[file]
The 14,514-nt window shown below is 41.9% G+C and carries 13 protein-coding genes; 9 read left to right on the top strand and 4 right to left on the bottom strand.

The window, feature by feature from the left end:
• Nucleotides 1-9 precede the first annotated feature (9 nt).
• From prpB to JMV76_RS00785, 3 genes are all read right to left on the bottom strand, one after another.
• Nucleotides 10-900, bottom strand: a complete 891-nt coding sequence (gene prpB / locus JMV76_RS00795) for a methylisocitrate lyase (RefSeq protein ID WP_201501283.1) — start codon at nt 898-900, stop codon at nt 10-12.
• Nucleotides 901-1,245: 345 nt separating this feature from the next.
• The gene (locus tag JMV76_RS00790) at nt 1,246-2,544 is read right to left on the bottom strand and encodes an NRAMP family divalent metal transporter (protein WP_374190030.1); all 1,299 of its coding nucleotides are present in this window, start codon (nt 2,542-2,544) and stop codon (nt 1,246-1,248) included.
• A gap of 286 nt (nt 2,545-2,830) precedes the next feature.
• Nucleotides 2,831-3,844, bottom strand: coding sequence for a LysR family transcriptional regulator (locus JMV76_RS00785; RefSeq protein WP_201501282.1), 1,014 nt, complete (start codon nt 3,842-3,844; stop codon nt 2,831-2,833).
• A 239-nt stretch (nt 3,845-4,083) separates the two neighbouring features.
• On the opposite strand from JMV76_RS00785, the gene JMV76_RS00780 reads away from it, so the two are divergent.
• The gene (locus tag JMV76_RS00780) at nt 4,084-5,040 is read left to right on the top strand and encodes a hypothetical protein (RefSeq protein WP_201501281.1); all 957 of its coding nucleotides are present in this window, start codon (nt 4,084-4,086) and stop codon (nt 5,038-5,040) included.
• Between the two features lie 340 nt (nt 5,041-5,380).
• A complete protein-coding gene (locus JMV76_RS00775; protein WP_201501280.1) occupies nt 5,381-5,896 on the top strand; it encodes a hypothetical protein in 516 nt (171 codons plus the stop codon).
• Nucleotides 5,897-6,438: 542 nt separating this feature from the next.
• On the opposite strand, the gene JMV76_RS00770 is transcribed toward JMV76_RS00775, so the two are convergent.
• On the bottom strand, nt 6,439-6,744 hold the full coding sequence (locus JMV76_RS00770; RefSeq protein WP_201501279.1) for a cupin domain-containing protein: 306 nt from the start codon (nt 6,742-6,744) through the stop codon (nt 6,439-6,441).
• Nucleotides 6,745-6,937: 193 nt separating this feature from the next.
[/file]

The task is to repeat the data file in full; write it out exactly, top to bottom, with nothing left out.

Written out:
The 14,514-nt window shown below is 41.9% G+C and carries 13 protein-coding genes; 9 read left to right on the top strand and 4 right to left on the bottom strand.

The window, feature by feature from the left end:
• Nucleotides 1-9 precede the first annotated feature (9 nt).
• From prpB to JMV76_RS00785, 3 genes are all read right to left on the bottom strand, one after another.
• Nucleotides 10-900, bottom strand: a complete 891-nt coding sequence (gene prpB / locus JMV76_RS00795) for a methylisocitrate lyase (RefSeq protein ID WP_201501283.1) — start codon at nt 898-900, stop codon at nt 10-12.
• Nucleotides 901-1,245: 345 nt separating this feature from the next.
• The gene (locus tag JMV76_RS00790) at nt 1,246-2,544 is read right to left on the bottom strand and encodes an NRAMP family divalent metal transporter (protein WP_374190030.1); all 1,299 of its coding nucleotides are present in this window, start codon (nt 2,542-2,544) and stop codon (nt 1,246-1,248) included.
• A gap of 286 nt (nt 2,545-2,830) precedes the next feature.
• Nucleotides 2,831-3,844, bottom strand: coding sequence for a LysR family transcriptional regulator (locus JMV76_RS00785; RefSeq protein WP_201501282.1), 1,014 nt, complete (start codon nt 3,842-3,844; stop codon nt 2,831-2,833).
• A 239-nt stretch (nt 3,845-4,083) separates the two neighbouring features.
• On the opposite strand from JMV76_RS00785, the gene JMV76_RS00780 reads away from it, so the two are divergent.
• The gene (locus tag JMV76_RS00780) at nt 4,084-5,040 is read left to right on the top strand and encodes a hypothetical protein (RefSeq protein WP_201501281.1); all 957 of its coding nucleotides are present in this window, start codon (nt 4,084-4,086) and stop codon (nt 5,038-5,040) included.
• Between the two features lie 340 nt (nt 5,041-5,380).
• A complete protein-coding gene (locus JMV76_RS00775; protein WP_201501280.1) occupies nt 5,381-5,896 on the top strand; it encodes a hypothetical protein in 516 nt (171 codons plus the stop codon).
• Nucleotides 5,897-6,438: 542 nt separating this feature from the next.
• On the opposite strand, the gene JMV76_RS00770 is transcribed toward JMV76_RS00775, so the two are convergent.
• On the bottom strand, nt 6,439-6,744 hold the full coding sequence (locus JMV76_RS00770; RefSeq protein WP_201501279.1) for a cupin domain-containing protein: 306 nt from the start codon (nt 6,742-6,744) through the stop codon (nt 6,439-6,441).
• Nucleotides 6,745-6,937: 193 nt separating this feature from the next.